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US15324905 true 2005-06-14 2005-06-14
US12005434 US7757720B1 (en) 2005-06-14 2007-12-26 Ribbed spiral pipe

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Cited By (1)

* Cited by examiner, † Cited by third party
Publication number Priority date Publication date Assignee Title
US20090117302A1 (en) * 2007-11-01 2009-05-07 Kanaflex Corporation Inc. Metal-resin composite pipes

Citations (21)

* Cited by examiner, † Cited by third party
Publication number Priority date Publication date Assignee Title
US2786435A (en) 1953-06-01 1957-03-26 Floyd P Ellzey Method of making a spirally wrapped multi-layer tube
US3247692A (en) 1961-10-10 1966-04-26 Pacific Roller Die Company Inc Pipe making machine and method
US3566643A (en) 1969-04-09 1971-03-02 Lorenz Westerbarkey Apparatus for the manufacture of helically coiled pipes of thin sheet metal
US3621884A (en) 1968-10-17 1971-11-23 Johns Manville Helically wound tubing
US3677047A (en) 1969-04-03 1972-07-18 Noel Victor Holyoake Forming of tubular metal ducting
US3863480A (en) 1973-08-28 1975-02-04 Johns Manville Apparatus for forming corrugated strip material into helically wound tubing
US3865146A (en) 1974-03-22 1975-02-11 Johns Manville Helically wound tubing and method of forming the same
US4085604A (en) 1976-02-09 1978-04-25 Manufacturers Systems, Inc. Method of making corrugated flexible metal tubing
US4161811A (en) 1978-03-13 1979-07-24 James Nyssen Method and apparatus for the manufacture of reinforced smooth flow pipe
US4305460A (en) 1979-02-27 1981-12-15 General Atomic Company Heat transfer tube
US4377188A (en) 1980-09-19 1983-03-22 Emil Siegwart Flexible corrugated tube
US4481978A (en) 1978-07-04 1984-11-13 Westaflex-Werk L.U.F. Westerbarkey Gmbh & Co. Method of manufacturing helically wound tubes and tubes manufactured by said method
US4486484A (en) 1982-09-28 1984-12-04 Security Lumber & Supply Co. Strip of flexible corrugated material
US4790686A (en) 1986-04-10 1988-12-13 Armco Inc. Protected metal article
US4838317A (en) 1980-10-14 1989-06-13 Andre James R Hydraulically efficient ribbed pipe
US4852616A (en) 1986-01-10 1989-08-01 Mid-State Drainage Products, Inc. Corrugated pipe
US5074138A (en) 1991-01-09 1991-12-24 Miller Robert F Method of making bellows pipe
US5158814A (en) 1991-04-04 1992-10-27 Hose Master, Inc. Flexible metal conduit and method of making the same
US5158115A (en) 1991-01-09 1992-10-27 Miller Robert E Bellows pipe construction
US5768928A (en) 1995-10-16 1998-06-23 Carson; Ken Method of making an hydraulically efficient ribbed pipe
US6418971B1 (en) 2001-07-10 2002-07-16 Hose Master, Inc. Flexible metal conduit

Patent Citations (22)

* Cited by examiner, † Cited by third party
Publication number Priority date Publication date Assignee Title
US2786435A (en) 1953-06-01 1957-03-26 Floyd P Ellzey Method of making a spirally wrapped multi-layer tube
US3247692A (en) 1961-10-10 1966-04-26 Pacific Roller Die Company Inc Pipe making machine and method
US3621884A (en) 1968-10-17 1971-11-23 Johns Manville Helically wound tubing
US3677047A (en) 1969-04-03 1972-07-18 Noel Victor Holyoake Forming of tubular metal ducting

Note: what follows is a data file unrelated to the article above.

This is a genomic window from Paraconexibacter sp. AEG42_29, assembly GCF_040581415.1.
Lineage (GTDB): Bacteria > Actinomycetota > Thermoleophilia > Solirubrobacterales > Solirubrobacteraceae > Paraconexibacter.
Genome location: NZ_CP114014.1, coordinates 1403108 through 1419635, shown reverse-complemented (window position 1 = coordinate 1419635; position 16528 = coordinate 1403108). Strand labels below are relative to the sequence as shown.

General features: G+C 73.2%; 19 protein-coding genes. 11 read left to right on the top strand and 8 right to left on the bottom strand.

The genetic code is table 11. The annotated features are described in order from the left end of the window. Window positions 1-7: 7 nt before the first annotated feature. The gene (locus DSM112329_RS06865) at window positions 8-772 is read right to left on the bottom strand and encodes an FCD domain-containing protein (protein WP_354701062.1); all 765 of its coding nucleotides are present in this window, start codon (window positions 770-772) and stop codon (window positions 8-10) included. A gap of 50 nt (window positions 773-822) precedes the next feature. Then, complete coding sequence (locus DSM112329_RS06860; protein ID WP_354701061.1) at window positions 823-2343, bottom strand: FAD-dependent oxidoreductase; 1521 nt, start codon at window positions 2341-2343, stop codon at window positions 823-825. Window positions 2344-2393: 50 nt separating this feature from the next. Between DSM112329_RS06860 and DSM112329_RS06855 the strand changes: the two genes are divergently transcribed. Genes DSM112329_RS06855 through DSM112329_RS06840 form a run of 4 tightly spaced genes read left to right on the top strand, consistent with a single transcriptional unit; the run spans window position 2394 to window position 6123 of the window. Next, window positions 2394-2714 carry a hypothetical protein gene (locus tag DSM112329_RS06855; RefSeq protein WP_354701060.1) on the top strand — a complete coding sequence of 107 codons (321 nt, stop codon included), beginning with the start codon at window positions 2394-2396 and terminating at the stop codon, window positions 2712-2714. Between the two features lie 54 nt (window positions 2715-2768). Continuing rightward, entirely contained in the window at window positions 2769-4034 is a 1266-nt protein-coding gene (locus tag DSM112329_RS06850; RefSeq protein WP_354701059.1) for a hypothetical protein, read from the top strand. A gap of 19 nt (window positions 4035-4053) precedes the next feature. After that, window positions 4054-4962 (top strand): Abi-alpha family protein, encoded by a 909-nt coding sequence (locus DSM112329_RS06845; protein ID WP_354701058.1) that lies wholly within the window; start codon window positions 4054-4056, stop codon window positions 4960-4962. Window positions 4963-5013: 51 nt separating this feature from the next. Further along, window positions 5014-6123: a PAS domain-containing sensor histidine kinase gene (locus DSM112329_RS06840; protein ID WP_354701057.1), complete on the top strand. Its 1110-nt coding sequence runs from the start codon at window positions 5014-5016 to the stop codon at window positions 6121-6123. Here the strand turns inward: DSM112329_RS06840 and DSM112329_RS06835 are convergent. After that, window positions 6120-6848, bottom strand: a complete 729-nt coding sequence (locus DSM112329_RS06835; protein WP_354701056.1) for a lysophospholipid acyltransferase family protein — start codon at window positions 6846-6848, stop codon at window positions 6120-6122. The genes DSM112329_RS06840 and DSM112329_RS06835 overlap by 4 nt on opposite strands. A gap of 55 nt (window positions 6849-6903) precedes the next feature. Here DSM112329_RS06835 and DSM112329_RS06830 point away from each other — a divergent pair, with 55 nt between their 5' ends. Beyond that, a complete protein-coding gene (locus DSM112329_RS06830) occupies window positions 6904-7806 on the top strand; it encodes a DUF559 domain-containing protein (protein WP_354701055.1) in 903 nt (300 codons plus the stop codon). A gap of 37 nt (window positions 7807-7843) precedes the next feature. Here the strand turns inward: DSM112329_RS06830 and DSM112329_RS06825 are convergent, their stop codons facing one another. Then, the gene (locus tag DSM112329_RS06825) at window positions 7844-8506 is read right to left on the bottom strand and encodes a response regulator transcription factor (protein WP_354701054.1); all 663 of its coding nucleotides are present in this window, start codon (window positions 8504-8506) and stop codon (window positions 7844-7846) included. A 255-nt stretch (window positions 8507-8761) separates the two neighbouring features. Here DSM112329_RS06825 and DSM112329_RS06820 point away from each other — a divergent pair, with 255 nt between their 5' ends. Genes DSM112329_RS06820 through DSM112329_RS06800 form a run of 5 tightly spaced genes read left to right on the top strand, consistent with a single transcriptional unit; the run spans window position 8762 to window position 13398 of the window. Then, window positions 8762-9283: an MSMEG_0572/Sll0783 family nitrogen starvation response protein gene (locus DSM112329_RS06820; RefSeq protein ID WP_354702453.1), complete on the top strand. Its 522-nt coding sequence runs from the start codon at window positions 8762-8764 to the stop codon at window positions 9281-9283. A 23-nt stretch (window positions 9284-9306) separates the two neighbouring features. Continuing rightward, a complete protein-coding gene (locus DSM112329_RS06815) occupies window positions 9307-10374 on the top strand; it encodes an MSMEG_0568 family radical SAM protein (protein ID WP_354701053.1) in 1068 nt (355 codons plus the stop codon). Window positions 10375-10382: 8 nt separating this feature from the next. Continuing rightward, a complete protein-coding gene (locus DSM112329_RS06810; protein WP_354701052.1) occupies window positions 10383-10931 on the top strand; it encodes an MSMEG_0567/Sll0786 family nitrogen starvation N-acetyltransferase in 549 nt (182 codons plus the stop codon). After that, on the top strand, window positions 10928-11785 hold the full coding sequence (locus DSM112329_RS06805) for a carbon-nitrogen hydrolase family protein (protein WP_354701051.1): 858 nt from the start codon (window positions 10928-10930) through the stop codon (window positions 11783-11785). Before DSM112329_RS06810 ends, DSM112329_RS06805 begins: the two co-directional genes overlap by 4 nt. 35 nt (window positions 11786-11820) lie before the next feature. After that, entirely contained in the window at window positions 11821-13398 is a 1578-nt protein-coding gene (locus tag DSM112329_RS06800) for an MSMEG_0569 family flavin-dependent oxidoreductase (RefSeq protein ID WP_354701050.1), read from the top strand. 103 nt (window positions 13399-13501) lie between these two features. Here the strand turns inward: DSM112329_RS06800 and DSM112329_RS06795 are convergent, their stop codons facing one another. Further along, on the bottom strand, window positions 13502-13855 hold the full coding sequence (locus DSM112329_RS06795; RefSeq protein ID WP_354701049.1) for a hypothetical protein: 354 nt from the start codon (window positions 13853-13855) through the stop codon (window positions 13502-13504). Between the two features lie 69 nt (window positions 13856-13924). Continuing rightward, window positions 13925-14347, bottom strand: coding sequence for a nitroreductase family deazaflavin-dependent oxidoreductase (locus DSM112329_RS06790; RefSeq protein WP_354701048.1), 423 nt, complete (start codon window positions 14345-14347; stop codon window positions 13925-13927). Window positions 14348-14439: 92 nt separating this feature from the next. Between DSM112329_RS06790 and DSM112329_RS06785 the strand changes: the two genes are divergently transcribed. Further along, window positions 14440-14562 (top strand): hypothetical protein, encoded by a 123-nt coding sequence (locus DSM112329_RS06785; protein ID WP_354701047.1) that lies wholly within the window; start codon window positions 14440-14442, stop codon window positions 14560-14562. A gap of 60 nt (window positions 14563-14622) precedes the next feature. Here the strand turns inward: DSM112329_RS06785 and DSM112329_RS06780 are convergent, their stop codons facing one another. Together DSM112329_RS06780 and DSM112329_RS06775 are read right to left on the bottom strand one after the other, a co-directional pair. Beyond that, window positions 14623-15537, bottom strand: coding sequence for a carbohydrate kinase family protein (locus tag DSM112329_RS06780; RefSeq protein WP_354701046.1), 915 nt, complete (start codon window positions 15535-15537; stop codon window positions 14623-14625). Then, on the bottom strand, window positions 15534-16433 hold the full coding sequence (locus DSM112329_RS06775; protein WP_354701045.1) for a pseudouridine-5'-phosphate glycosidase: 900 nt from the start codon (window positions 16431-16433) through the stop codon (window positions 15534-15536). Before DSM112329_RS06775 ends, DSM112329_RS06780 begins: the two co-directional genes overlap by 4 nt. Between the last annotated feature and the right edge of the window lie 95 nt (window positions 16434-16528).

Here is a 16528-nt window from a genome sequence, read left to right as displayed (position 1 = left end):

US3566643A (en) 1969-04-09 1971-03-02 Lorenz Westerbarkey Apparatus for the manufacture of helically coiled pipes of thin sheet metal
US3863480A (en) 1973-08-28 1975-02-04 Johns Manville Apparatus for forming corrugated strip material into helically wound tubing
US3865146A (en) 1974-03-22 1975-02-11 Johns Manville Helically wound tubing and method of forming the same
US4085604A (en) 1976-02-09 1978-04-25 Manufacturers Systems, Inc. Method of making corrugated flexible metal tubing
US4108212A (en) 1976-02-09 1978-08-22 Manufacturers Systems, Inc. Corrugated flexible metal tubing and method and apparatus for making same
US4161811A (en) 1978-03-13 1979-07-24 James Nyssen Method and apparatus for the manufacture of reinforced smooth flow pipe
US4481978A (en) 1978-07-04 1984-11-13 Westaflex-Werk L.U.F. Westerbarkey Gmbh & Co. Method of manufacturing helically wound tubes and tubes manufactured by said method
US4305460A (en) 1979-02-27 1981-12-15 General Atomic Company Heat transfer tube
US4377188A (en) 1980-09-19 1983-03-22 Emil Siegwart Flexible corrugated tube
US4838317A (en) 1980-10-14 1989-06-13 Andre James R Hydraulically efficient ribbed pipe
US4486484A (en) 1982-09-28 1984-12-04 Security Lumber & Supply Co. Strip of flexible corrugated material
US4852616A (en) 1986-01-10 1989-08-01 Mid-State Drainage Products, Inc. Corrugated pipe
US4790686A (en) 1986-04-10 1988-12-13 Armco Inc. Protected metal article
US5074138A (en) 1991-01-09 1991-12-24 Miller Robert F Method of making bellows pipe
US5158115A (en) 1991-01-09 1992-10-27 Miller Robert E Bellows pipe construction
US5158814A (en) 1991-04-04 1992-10-27 Hose Master, Inc. Flexible metal conduit and method of making the same
US5768928A (en) 1995-10-16 1998-06-23 Carson; Ken Method of making an hydraulically efficient ribbed pipe
US6418971B1 (en) 2001-07-10 2002-07-16 Hose Master, Inc. Flexible metal conduit

Cited By (1)

* Cited by examiner, † Cited by third party
Publication number Priority date Publication date Assignee Title
US20090117302A1 (en) * 2007-11-01 2009-05-07 Kanaflex Corporation Inc. Metal-resin composite pipes

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Owner name: PACIFIC ROLLER DIE COMPANY, INC., CALIFORNIA

Free format text: ASSIGNMENT OF ASSIGNORS INTEREST;ASSIGNOR:MILLER, ROBERT F.;REEL/FRAME:021274/0315

Effective date: 20080603

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Effective date: 20140720